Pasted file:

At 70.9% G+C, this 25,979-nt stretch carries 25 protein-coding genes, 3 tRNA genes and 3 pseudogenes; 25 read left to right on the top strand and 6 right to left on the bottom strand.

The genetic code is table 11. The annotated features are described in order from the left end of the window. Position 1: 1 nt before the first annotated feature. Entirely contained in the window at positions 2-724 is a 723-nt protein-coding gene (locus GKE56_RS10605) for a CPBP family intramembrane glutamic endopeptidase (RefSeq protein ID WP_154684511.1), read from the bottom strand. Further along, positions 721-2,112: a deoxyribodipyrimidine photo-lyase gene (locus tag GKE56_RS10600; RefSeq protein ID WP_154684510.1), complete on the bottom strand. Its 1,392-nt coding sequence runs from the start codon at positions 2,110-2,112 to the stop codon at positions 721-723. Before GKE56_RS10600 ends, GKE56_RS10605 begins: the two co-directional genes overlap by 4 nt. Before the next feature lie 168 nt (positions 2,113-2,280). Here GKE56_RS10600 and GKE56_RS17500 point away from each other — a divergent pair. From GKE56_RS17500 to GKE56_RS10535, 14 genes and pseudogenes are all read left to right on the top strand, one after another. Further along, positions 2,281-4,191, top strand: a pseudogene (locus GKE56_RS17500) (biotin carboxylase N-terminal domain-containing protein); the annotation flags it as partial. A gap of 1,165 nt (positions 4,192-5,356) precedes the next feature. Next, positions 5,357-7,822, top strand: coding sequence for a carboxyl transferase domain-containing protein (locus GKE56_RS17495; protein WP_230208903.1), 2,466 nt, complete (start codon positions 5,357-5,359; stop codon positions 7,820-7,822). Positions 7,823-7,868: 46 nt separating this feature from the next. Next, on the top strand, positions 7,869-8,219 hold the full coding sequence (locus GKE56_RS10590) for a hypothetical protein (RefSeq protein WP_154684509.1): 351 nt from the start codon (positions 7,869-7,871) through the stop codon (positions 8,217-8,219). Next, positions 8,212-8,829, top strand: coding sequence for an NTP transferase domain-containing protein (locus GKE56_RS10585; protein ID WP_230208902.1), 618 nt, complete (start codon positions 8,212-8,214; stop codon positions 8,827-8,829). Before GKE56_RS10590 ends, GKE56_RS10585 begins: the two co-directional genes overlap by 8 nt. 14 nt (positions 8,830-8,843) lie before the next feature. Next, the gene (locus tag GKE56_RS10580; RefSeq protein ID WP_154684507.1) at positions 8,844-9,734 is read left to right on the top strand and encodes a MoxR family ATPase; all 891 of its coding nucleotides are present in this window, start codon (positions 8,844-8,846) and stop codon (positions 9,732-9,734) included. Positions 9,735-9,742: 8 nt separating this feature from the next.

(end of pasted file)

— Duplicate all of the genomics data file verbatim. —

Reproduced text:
At 70.9% G+C, this 25,979-nt stretch carries 25 protein-coding genes, 3 tRNA genes and 3 pseudogenes; 25 read left to right on the top strand and 6 right to left on the bottom strand.

The genetic code is table 11. The annotated features are described in order from the left end of the window. Position 1: 1 nt before the first annotated feature. Entirely contained in the window at positions 2-724 is a 723-nt protein-coding gene (locus GKE56_RS10605) for a CPBP family intramembrane glutamic endopeptidase (RefSeq protein ID WP_154684511.1), read from the bottom strand. Further along, positions 721-2,112: a deoxyribodipyrimidine photo-lyase gene (locus tag GKE56_RS10600; RefSeq protein ID WP_154684510.1), complete on the bottom strand. Its 1,392-nt coding sequence runs from the start codon at positions 2,110-2,112 to the stop codon at positions 721-723. Before GKE56_RS10600 ends, GKE56_RS10605 begins: the two co-directional genes overlap by 4 nt. Before the next feature lie 168 nt (positions 2,113-2,280). Here GKE56_RS10600 and GKE56_RS17500 point away from each other — a divergent pair. From GKE56_RS17500 to GKE56_RS10535, 14 genes and pseudogenes are all read left to right on the top strand, one after another. Further along, positions 2,281-4,191, top strand: a pseudogene (locus GKE56_RS17500) (biotin carboxylase N-terminal domain-containing protein); the annotation flags it as partial. A gap of 1,165 nt (positions 4,192-5,356) precedes the next feature. Next, positions 5,357-7,822, top strand: coding sequence for a carboxyl transferase domain-containing protein (locus GKE56_RS17495; protein WP_230208903.1), 2,466 nt, complete (start codon positions 5,357-5,359; stop codon positions 7,820-7,822). Positions 7,823-7,868: 46 nt separating this feature from the next. Next, on the top strand, positions 7,869-8,219 hold the full coding sequence (locus GKE56_RS10590) for a hypothetical protein (RefSeq protein WP_154684509.1): 351 nt from the start codon (positions 7,869-7,871) through the stop codon (positions 8,217-8,219). Next, positions 8,212-8,829, top strand: coding sequence for an NTP transferase domain-containing protein (locus GKE56_RS10585; protein ID WP_230208902.1), 618 nt, complete (start codon positions 8,212-8,214; stop codon positions 8,827-8,829). Before GKE56_RS10590 ends, GKE56_RS10585 begins: the two co-directional genes overlap by 8 nt. 14 nt (positions 8,830-8,843) lie before the next feature. Next, the gene (locus tag GKE56_RS10580; RefSeq protein ID WP_154684507.1) at positions 8,844-9,734 is read left to right on the top strand and encodes a MoxR family ATPase; all 891 of its coding nucleotides are present in this window, start codon (positions 8,844-8,846) and stop codon (positions 9,732-9,734) included. Positions 9,735-9,742: 8 nt separating this feature from the next.